If you look at a Francis Bacon painting, and some of these grotesque, fleshy shapes? Sometimes it’s too much. If you only want to show fear and anger that works, or personal trauma. But games are always aspirational; at some point you’ve got to want to get better at something. So I think that when you intellectually engage with it, you can cut out the bullshit a little bit and find the moment where it’s like: “Okay, I like this. This is what I want.” You can analyse yourself. “Okay, this is apparently what this is supposed to be. And now let’s shape it a little bit where it’s digestible for everybody.” And I think “everybody” is a very loose term with what I do, because it’s always going to be a small niche. But you’re shaping it for more people than just me.

It’s funny you’re talking about Bacon, because you always remind me of one of those alla prima painters, the painters who just move paint around, and then it eventually gets into a great shape. And it’s very id-like. But it sounds to me like now you’re at the point where you can see what you’ve made through this process? What was so exciting about talking to you about this game over the last few years? It’s just you’re feeling towards it all the time. You know, you’re like: “Oh, yeah, I’ve made this.” But now you strike me as someone who’s now actually got the whole shape of what you’ve done and you’re reacting to that. You can see the whole thing.

Sala: Yeah, but the scary thing about it is you can see its failures as well. That’s why it’s the fear phase. You can see it. I always want to do more. There’s never a moment where I go: stop. So you always want to do more. And at some point, you have to say, “Okay, let’s wrap it up.” And it’s also the phase where I’m done with it for a little bit. The game needs to be in the world so I can recharge and then re-engage with what people thought about it.

It doesn’t always work though, because when the fear creeps, it’s also the fear of: I’m running out of money. And 2023 was brutal for indie games. I don’t think that gets talked about enough. But you see a lot of these high quality indies that got a little funding from the free money period. And they were exploring boundaries. But people had freedom and then the money doesn’t come in and now it’s all going to be taken away. Because the market’s been really rough on indies. There’s not an indie I talk to that’s not afraid.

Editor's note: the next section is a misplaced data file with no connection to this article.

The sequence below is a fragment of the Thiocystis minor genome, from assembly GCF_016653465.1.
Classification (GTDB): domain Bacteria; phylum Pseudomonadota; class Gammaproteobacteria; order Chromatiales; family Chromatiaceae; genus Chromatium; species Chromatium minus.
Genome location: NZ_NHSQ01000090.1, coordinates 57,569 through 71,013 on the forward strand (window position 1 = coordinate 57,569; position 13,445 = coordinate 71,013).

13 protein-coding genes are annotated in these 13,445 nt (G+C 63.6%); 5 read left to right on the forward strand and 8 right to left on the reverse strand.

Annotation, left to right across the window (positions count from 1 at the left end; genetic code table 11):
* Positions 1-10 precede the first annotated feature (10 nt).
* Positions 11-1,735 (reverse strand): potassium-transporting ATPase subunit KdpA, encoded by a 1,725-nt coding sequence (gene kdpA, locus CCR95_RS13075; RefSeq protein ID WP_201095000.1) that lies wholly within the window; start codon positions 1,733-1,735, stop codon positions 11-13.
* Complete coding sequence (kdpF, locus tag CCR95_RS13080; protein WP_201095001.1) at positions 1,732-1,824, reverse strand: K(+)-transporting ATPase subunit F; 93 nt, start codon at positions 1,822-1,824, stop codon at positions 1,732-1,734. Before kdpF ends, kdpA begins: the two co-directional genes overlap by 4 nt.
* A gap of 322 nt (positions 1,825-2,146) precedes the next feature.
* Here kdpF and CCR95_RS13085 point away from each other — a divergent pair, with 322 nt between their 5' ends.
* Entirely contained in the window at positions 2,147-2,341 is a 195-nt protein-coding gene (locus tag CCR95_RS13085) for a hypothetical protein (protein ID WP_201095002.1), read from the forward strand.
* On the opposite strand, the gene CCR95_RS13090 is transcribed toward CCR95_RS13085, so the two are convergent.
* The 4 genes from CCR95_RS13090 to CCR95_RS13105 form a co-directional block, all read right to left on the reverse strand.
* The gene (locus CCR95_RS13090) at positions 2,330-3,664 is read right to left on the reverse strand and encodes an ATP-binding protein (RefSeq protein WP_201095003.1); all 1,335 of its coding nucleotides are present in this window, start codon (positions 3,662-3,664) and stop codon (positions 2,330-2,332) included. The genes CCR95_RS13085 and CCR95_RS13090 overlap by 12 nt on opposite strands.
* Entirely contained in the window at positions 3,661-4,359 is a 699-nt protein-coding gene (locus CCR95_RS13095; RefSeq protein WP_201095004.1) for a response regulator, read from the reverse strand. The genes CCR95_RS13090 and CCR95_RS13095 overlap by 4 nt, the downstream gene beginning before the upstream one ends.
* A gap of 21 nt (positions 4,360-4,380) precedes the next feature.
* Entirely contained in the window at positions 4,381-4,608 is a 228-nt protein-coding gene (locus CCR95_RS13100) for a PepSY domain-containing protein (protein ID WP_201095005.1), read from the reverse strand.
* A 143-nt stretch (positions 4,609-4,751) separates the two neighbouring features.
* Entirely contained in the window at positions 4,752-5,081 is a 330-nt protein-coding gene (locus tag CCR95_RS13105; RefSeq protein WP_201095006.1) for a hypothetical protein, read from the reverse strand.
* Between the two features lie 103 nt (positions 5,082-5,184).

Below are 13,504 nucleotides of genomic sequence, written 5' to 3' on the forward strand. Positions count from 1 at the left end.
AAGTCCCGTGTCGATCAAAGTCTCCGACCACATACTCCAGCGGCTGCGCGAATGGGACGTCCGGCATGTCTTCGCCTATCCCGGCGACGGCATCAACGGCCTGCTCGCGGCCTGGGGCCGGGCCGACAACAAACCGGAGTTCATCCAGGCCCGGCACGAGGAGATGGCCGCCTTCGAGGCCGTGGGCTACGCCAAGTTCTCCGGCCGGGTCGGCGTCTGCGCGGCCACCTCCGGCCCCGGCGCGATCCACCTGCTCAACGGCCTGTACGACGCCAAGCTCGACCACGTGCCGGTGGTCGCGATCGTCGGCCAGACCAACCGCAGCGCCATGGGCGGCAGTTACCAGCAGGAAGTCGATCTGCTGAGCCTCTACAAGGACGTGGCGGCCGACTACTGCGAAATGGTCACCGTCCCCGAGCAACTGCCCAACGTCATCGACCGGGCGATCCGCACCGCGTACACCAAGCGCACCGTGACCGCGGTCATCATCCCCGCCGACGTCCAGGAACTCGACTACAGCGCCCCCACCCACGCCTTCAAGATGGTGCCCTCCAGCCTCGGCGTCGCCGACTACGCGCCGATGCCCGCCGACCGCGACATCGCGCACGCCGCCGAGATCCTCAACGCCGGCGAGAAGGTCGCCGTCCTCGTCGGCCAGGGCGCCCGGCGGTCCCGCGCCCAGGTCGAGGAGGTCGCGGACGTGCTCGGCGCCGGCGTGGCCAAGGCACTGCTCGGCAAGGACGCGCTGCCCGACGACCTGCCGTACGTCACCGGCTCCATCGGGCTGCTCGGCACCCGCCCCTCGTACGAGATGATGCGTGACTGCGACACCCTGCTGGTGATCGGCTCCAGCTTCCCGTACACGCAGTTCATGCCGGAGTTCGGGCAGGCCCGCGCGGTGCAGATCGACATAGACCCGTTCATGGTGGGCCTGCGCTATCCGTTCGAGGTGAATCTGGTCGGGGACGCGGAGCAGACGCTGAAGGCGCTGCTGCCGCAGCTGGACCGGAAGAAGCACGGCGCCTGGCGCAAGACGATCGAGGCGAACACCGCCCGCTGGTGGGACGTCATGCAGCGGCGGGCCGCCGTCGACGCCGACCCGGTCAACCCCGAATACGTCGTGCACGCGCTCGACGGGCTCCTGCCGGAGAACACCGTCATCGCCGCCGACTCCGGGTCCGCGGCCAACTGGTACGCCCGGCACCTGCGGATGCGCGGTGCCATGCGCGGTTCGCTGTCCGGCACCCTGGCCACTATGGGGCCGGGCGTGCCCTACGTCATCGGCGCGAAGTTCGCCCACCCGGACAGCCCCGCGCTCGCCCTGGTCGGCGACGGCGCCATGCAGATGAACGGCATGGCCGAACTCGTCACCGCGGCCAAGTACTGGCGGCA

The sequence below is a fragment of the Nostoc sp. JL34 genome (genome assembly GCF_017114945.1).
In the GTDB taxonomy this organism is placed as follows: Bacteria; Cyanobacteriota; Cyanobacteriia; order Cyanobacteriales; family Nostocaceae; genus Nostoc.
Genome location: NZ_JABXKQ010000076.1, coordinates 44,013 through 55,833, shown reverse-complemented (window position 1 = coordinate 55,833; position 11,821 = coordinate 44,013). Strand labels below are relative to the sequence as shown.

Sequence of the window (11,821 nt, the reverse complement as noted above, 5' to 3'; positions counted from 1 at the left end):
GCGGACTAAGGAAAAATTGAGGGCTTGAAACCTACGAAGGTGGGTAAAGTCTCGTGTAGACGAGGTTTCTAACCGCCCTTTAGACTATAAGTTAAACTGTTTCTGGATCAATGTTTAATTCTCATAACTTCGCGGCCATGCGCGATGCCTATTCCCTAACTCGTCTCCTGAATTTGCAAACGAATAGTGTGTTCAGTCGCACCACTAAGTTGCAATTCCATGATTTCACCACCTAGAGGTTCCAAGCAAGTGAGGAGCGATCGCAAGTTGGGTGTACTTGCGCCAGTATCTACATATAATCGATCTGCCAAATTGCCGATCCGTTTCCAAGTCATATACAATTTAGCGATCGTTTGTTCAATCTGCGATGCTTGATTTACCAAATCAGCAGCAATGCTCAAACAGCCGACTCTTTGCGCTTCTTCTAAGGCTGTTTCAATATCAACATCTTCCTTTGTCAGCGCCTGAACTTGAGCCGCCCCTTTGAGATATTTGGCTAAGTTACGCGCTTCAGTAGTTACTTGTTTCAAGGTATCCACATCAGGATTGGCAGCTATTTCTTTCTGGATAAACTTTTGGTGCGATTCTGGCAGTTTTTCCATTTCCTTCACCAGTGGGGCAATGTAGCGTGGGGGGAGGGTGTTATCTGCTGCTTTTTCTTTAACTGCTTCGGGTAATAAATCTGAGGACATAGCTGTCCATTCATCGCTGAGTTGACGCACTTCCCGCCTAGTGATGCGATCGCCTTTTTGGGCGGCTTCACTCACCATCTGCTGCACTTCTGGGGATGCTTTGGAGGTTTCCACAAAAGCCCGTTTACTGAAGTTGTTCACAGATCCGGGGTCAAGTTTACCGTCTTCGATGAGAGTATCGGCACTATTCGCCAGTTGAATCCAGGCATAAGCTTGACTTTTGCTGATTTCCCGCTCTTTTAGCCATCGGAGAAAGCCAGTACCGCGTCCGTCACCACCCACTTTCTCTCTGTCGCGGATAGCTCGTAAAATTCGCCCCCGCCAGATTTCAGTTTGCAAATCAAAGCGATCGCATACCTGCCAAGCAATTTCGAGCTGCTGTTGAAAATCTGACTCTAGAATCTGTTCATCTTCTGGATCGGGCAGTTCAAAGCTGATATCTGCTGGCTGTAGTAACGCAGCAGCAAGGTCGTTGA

So when that fear creeps in, it’s very dangerous, because creatively you then want to say, ‘how can I make this more…?’ It’s like some of the evolving demo stuff I did on Bulwark where I’ve worked with the people playing it and digesting it, and I was trying not to make too many mistakes in that sense.

But that’s also why I cut the demo off at some point. It drives you to be more doubtful: you’re getting more worried about what people will think. You can throw out the baby with the bathwater. And I think that’s the greatest risk with what Bulwark is now: it’s trying to do too many things. I can see that. It’s doing quite a lot of things. And then there’s, ‘oh let’s make it more difficult, more challenging…’ So at the end of a project I’m fighting myself: how much do I want to do? It’s been a fine balance, keeping that creative vibe, and then also: I want to make a good game, not just some personal statements. So that’s why “fear” might be a good word for all this. It’s very vulnerable. It means you’re putting it out there. And it’s very hard within that emotional buckshot you’re getting, to remain firm in your convictions.

It’s also incredibly dangerous, because it’s very expensive for me by myself to try to keep the family alive, or keep things running. Because I don’t do many gigs on the side or teaching. I need this. I do believe that if you do that interaction with your audience, it will teach you things that will expand your feeling of what you are making. And I’ve been very conscious of the people in the Discord that are super fans that, you know, play this game every day to relax, for hours and hours. Just because they can build stuff. I want to keep that alive. It’s a tightrope. And sometimes, like in developing The Falconeer, it’s very hard to engage with other people because it’s all emotional stuff. And sometimes you can enjoy it. I did work-for-hire for 15 years, listening to clients all the time. So maybe this was sort of a re-acknowledging that that’s not all bad. You have to soften up at some point.

I think Bulwark’s still this idiosyncratic, weird thing. What I like about where it’s at now is that it has all these bits in place and everything’s voiced and there’s lots of content. And you can go to the other settlements. Some resources run out, and then you need to move and trade and so on. But it’s still about you saying: ‘Okay, I have this little fortress world. Now I’m going to declare war and see what happens.’ Someone’s going to say, ‘Well, it doesn’t have the depth of like, any Paradox game’, but there’s just a little bit of a hint there: it’s always there for you to interact with. You know, Windows Central said: ‘It’s a low-stakes strategy conquer-the-word game.’ And I think: yeah, that’s sort of where I want it.